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Molting in insects : Fresh skin every time

Molting in insects : Fresh skin every time

Molting, or the process of shedding old and degenerated skin for a new one in insects and animals, is a way of regeneration.

Molting in insects : Fresh skin every timeAll insects have segmented bodies made up of many small sections. Insects have three major body divisions, the head, thorax and abdomen. Mouth-parts, eyes and antennae are found on the head, while legs and wings grow from the thorax. In some insects, these body divisions are easy to see, while in others, they are not so separate. The antennae are often long and carry sense organs for touch and smell. The head also has the usually large compound eyes and some ocelli or simple eyes. The head carries several pairs of mouth-parts, which are very important in distinguishing the insect order. Some are adapted for biting, with two mandibles, and some are modified to form a tube for sucking the liquid food. The thorax has legs and wings. The legs have spines and claws. The thorax carries a pair of wings. The wings are often colored and may have hairs or scales.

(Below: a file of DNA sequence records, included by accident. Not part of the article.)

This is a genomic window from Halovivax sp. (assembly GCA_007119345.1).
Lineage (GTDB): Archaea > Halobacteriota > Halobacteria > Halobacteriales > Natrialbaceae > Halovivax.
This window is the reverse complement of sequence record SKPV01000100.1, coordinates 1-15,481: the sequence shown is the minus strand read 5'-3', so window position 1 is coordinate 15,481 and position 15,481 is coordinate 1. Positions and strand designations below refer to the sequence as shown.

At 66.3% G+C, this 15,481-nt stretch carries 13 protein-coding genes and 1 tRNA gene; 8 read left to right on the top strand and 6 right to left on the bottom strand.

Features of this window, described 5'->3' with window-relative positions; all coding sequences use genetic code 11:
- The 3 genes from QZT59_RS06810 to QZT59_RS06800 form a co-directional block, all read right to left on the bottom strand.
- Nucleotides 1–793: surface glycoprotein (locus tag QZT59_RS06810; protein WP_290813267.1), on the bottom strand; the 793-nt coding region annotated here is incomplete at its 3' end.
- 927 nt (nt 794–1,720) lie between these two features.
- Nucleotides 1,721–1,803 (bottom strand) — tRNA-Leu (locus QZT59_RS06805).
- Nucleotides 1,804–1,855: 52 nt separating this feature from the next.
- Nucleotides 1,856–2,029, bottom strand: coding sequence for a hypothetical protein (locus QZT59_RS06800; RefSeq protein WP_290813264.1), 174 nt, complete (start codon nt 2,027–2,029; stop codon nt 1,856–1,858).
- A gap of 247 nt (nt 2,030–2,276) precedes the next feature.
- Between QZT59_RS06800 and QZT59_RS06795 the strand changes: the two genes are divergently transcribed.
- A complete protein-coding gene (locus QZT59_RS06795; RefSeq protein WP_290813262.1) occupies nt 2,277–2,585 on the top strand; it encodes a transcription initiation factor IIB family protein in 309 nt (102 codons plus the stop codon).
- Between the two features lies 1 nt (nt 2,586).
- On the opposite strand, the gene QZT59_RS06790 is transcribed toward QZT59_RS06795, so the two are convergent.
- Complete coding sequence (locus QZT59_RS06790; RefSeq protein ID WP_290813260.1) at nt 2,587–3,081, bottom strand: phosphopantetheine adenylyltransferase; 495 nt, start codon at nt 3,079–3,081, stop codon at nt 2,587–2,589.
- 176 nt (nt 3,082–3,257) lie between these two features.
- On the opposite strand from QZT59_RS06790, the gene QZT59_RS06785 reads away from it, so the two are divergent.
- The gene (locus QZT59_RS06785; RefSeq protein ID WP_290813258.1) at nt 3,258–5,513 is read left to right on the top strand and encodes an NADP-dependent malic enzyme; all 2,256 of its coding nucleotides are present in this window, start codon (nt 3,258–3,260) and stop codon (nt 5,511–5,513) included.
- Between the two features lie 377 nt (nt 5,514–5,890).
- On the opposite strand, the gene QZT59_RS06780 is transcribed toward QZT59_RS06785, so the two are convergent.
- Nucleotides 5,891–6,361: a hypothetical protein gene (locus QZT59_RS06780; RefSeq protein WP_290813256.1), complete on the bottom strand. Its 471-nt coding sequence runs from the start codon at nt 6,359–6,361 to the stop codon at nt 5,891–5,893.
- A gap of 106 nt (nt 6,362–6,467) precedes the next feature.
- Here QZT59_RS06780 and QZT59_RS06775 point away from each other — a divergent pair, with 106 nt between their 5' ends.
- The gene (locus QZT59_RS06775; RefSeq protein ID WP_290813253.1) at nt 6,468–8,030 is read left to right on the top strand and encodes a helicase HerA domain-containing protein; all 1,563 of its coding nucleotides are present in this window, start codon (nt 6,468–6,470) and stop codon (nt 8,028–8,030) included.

Molting in insects : Fresh skin every timeThe outer covering of the insect is strengthened on all or some parts of the body by a hard cuticle, which protects the body, gives it a shape and as an external skeleton or exoskeleton provides a fixture for the soft body parts. This strengthened skin or cuticle consists of chitin and sclerostin. These two substances together form a very hard and resistant, but very light structure which in the course of evolution has served a variety of functions. Finally, the cuticle is covered by a waxy layer, which acts as water repellant. This very resistant and powerful form of skin has, however, one great disadvantage. Once formed it cannot be altered; that is, it can no longer grow. As the rest of the insect’s body grows, a new skin begins to form under the old one. When the insect molts, the old skin splits and the insect crawls out. The soft, new exoskeleton expands at first just like elastic, but once it has dried and hardened, it will not grow any longer. Some newly molted insects eat their old skins, other just leave them behind.

 

About the Author /

Yuwaraj Gurjar works with Raymond Limited - a renowned textile manufacturing company, but his love for nature always drives him to go places into wild India – being hugely diversified habitats. He has traveled across the country & Sri Lanka for nature observations and photography. His photographs have won many national and international awards; have been exhibited across the world. Some photos were included in field guides, educational websites and magazines. He actively spreads the awareness & knowledge about nature, wildlife & photography especially Macro Photography. He has developed a free Mobile App on Butterflies of Mumbai named “I love Butterflies”.

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